June 28, 2021
Queeries Is Documenting the Experiences of LGBTQIA+ Architects and Designers
The ongoing survey of queer architects, designers, and students aims to challenge the discourse of diversity and inclusion.
Fifty-two years ago today, the Stonewall riots served as a turning point in the gay liberation movement and the ongoing fight for LGBTQIA+ rights in the United States. While we may have more freedoms than our queer predecessors, it’s as important as ever to remember that Pride started as a riot—an act of resistance against police brutality led largely by Black trans women. With ongoing police violence in the United States and a new wave of regressive anti-trans legislation, it is clear that the fight for equity and equality for queer folks is far from over.
What does all this mean for the A&D community? How safe and supported do LGBTQIA+ individuals in design professions feel at their workplace today? What can architecture learn from the queer community and what aspects of architecture and design could use some “queering”?
These are just some of the questions that Queeries, a new ongoing survey of LGBTQIA+ architects, designers, and students, attempts to answer. Founded on the premise that identities have the power to shape design, Queeries explores the intersections of queerness and design by documenting the lived experiences both in the workplace and academic settings.
Launched by A.L. Hu, a queer, trans, nonbinary Taiwanese-American architect, organizer, and facilitator based in New York City, the survey responses are used as prompts for Zoom-based community discussions and are distributed in Hu’s newsletter Queer Agenda and on Instagram.
As someone who is also involved in multiple advocacy initiatives including Dark Matter University and Design as Protest, for Hu, intersectionality is key. “Queeries is trying to change the discourse around diversity and inclusion,” they say. “There is almost a hierarchy where [different minority groups] can be really siloed. You’ll often get [AIA’s] Women in Architecture off in the corner doing one thing and the National Organization of Minority Architects doing another. There needs to be more of an intersectional approach.”
Hu points to the fact that most demographic studies and surveys exclude many people by only listing two gender options, the binary “male” and “female.” Such was the case with AIA’s 2018 Equity by Design survey, which surveyed 14,360 people, of which 7 percent identified as LGBT and one percent as nonbinary. “Here, I asked ‘How do you perceive your gender?’ which lets people self-identity.”
Queeries 1 is broken up into three sections “Queerness & You”, “Queerness & Labor”, and “Queerness & Design.” Hu says, “One of the questions that got the deepest answers was ‘What does queer design mean to you?’ A lot of people responded with the understanding that queer design goes beyond diversity and inclusion. There’s a lot of folks talking about tapping into desires, allowing for open-mindedness, and sometimes it has less to do with the work itself and actual equitable practices in the workplace.”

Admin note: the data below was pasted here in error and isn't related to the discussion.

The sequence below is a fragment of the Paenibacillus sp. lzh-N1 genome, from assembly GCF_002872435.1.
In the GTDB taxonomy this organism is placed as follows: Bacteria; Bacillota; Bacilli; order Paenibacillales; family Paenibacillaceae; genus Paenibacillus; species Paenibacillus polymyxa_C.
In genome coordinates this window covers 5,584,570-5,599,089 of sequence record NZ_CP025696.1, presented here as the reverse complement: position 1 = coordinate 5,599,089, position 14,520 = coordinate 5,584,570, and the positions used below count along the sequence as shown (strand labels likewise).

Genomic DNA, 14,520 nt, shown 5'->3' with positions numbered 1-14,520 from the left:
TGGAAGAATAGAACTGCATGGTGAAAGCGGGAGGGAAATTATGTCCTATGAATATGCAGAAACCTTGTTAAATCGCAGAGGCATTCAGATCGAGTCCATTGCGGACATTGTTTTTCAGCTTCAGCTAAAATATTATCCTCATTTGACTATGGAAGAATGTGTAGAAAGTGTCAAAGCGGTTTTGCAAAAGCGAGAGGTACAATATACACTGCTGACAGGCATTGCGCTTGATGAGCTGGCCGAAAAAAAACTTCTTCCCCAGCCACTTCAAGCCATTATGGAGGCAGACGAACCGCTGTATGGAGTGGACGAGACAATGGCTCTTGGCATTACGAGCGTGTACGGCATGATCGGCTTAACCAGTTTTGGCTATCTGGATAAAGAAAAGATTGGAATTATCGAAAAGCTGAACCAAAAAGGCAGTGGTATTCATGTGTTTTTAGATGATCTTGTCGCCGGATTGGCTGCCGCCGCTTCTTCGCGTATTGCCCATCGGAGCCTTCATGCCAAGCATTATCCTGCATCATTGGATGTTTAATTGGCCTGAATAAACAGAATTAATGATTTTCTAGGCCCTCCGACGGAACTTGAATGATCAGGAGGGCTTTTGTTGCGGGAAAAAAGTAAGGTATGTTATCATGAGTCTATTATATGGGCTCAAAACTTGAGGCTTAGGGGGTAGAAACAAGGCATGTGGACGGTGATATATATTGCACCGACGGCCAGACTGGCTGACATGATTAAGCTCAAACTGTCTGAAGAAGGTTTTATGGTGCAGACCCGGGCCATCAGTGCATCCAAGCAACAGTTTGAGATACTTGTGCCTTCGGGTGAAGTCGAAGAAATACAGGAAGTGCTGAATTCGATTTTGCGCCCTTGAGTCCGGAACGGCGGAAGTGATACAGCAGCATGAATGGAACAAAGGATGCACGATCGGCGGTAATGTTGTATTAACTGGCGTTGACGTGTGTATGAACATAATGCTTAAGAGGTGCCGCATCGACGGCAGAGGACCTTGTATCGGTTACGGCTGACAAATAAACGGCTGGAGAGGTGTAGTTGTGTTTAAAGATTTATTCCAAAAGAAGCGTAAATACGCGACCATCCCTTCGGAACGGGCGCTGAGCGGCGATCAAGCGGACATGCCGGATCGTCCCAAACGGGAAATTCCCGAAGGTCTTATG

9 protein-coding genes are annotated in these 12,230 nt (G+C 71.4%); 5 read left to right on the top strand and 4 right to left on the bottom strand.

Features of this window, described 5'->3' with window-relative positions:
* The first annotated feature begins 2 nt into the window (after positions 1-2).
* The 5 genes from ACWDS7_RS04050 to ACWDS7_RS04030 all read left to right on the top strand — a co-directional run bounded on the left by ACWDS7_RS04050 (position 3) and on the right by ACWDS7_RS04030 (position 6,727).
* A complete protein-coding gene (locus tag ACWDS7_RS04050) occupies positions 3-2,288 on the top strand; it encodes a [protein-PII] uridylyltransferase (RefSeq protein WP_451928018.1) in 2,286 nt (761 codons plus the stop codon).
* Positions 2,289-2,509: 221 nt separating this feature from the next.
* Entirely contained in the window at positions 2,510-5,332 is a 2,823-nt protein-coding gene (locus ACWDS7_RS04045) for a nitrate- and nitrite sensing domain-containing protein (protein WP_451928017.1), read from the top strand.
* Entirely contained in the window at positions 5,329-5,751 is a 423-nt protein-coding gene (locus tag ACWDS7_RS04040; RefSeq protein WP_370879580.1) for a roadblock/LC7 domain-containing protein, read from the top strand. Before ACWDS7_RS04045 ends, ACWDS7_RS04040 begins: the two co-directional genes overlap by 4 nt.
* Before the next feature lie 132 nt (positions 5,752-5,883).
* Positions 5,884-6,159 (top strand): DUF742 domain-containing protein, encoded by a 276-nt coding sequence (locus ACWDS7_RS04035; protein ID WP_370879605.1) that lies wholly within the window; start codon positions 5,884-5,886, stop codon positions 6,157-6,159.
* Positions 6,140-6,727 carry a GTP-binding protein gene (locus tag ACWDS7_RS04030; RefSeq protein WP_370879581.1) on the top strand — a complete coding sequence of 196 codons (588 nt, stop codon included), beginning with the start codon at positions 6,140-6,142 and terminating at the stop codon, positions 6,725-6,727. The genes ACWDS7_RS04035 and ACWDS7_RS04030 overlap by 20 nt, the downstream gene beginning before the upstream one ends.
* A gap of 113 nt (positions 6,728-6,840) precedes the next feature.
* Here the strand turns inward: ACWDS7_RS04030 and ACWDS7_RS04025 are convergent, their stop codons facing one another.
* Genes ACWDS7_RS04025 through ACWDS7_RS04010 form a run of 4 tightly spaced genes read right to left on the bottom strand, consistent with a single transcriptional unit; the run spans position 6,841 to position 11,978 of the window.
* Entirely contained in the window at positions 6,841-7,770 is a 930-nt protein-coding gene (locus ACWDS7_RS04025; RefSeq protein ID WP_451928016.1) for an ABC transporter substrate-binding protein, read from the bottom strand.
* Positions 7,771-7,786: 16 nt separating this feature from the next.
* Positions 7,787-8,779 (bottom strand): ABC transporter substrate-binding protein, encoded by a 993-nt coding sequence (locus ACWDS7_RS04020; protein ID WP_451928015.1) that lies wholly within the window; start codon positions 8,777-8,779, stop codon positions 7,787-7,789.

Out of 98 respondents, 66 percent answered that they are out at their workplace, 16 percent responded that they were not, and 16 percent responded, “it’s complicated.” When asked if their workplace’s culture creates a safe space that is inclusive and welcoming to LGBTQIA+ people, 50 percent answered yes. Nearly half of the people responded that it is complicated or unsafe to be out at work and cited everything from living in a red state and not trusting male coworkers with details about their personal lives, to being out to colleagues who are in the same age group but not to their bosses or leadership.
If personal identities have the power to impact how designers work, then it only makes sense that the workplace should be a safe space to share these insights. When asked “Are you able to bring your whole self/all of your identities into your design practice?” respondents listed a few common barriers such as capitalism, hierarchy, access, experience, deep-rooted essentialism, and dated expectations of professionalism. “I want to use design to abolish. Queerness and abolition are not exactly corporate-friendly. If all my selves were here, we’d be using design to destroy most of what larger corporate design culture stands for,” wrote one recent design graduate.
It’s telling that out of 91 respondents, 42 answered that they don’t have a “queer design icon” because they don’t know of any. Hu hopes that Queeries grows to “become a resource that people can point to in order to help others understand queerness.” But they also hope it inspires others to do their own research and advocacy so that queer folks can feel better represented in the field.
“Queerness is a way of life and a different way of thinking,” Hu says, “I think of queerness as a framework through which to look at design and design processes that subvert modes of architecture such as ‘form follows capital.’” Instead, they conclude, queerness allows designers to focus on how people feel and what they need from their spaces. We need the LGBTQIA+ community to feel safe being themselves in all aspects of life, including the workplace. 50 percent is not enough.
To participate in the anonymous Queeries 1 or read the full results, click here.
You may also enjoy “Queer Spaces: LGBT Voices and Resources for Architects and Designers”
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